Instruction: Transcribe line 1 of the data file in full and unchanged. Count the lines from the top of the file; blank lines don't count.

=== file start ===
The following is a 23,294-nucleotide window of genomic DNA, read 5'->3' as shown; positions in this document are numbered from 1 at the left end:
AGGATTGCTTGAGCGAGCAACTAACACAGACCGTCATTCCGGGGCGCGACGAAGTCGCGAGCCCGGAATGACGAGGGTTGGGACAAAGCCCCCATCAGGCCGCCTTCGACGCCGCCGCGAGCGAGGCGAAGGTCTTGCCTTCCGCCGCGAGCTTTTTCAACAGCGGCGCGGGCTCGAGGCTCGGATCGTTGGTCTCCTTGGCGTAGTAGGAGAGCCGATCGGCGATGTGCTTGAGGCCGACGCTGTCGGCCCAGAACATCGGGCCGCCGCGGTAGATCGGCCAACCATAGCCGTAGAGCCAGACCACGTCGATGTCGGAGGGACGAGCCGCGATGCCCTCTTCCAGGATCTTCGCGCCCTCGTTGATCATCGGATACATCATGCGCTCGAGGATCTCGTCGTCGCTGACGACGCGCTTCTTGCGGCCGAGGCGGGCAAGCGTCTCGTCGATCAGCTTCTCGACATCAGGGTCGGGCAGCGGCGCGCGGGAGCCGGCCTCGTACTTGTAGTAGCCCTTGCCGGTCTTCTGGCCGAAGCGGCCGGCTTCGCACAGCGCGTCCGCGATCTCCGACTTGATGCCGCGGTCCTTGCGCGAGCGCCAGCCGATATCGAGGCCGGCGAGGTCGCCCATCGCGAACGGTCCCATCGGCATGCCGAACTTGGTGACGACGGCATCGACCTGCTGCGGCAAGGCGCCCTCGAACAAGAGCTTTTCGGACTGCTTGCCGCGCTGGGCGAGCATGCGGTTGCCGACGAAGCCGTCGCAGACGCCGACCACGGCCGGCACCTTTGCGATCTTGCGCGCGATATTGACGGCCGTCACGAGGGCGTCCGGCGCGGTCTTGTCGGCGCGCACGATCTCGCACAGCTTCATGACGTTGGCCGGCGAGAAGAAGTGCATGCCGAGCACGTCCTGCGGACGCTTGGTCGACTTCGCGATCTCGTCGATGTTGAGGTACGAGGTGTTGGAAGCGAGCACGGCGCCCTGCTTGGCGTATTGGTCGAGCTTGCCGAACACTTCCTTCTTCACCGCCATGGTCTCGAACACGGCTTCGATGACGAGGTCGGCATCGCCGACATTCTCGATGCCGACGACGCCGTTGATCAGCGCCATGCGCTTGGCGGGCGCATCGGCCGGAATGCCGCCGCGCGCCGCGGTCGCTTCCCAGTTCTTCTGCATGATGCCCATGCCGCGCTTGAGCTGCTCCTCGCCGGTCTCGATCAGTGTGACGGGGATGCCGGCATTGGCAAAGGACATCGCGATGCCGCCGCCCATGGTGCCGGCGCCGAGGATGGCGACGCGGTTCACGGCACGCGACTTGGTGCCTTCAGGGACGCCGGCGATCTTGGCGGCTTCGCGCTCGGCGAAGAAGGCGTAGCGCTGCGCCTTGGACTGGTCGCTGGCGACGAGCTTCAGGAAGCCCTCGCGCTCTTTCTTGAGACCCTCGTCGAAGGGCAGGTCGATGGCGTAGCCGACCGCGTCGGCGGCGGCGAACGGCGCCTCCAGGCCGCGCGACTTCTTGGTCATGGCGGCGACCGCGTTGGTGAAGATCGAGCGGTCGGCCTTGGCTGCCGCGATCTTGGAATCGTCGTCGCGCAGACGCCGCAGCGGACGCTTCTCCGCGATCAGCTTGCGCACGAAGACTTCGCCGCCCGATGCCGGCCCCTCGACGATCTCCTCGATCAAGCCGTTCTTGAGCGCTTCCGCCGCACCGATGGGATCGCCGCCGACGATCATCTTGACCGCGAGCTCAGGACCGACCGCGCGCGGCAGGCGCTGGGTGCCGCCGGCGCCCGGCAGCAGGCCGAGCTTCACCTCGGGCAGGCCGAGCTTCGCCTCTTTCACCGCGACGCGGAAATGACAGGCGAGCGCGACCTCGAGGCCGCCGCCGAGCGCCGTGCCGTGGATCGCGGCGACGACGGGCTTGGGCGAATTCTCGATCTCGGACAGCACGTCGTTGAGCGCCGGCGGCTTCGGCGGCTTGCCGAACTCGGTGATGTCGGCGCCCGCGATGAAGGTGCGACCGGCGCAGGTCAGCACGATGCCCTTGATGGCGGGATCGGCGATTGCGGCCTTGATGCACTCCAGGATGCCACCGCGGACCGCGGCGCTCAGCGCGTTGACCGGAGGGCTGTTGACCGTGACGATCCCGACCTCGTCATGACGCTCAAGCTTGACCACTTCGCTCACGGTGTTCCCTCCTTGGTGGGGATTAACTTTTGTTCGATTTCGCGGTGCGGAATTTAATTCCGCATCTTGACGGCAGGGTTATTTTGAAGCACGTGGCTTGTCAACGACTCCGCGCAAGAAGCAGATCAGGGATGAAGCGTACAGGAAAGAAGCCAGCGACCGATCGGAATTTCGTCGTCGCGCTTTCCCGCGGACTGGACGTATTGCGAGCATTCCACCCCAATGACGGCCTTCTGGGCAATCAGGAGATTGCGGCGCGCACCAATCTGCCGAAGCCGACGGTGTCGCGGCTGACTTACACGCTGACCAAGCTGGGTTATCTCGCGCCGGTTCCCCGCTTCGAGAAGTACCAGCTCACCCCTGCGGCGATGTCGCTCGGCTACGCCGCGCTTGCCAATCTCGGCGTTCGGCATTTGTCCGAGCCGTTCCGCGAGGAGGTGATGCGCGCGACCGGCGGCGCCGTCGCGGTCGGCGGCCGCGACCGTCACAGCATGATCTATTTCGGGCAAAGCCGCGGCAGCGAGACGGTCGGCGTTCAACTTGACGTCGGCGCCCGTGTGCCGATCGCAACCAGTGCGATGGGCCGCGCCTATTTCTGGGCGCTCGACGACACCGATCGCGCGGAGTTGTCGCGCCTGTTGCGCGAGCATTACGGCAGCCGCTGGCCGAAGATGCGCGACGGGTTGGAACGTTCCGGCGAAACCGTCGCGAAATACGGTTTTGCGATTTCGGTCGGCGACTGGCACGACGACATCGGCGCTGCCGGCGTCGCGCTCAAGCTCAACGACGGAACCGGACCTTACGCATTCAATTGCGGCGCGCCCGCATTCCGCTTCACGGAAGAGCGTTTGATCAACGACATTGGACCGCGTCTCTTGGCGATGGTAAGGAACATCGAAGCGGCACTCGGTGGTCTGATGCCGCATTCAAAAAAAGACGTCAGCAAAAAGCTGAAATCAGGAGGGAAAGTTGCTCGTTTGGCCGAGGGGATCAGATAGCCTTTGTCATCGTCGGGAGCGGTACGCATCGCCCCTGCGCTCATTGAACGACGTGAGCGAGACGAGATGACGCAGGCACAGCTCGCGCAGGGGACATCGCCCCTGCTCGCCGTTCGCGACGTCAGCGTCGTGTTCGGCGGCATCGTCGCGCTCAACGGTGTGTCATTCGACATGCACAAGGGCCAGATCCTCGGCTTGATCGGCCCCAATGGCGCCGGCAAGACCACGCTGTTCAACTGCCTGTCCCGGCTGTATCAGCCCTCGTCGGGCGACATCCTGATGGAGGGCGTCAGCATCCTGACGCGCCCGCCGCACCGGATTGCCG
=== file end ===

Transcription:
The following is a 23,294-nucleotide window of genomic DNA, read 5'->3' as shown; positions in this document are numbered from 1 at the left end: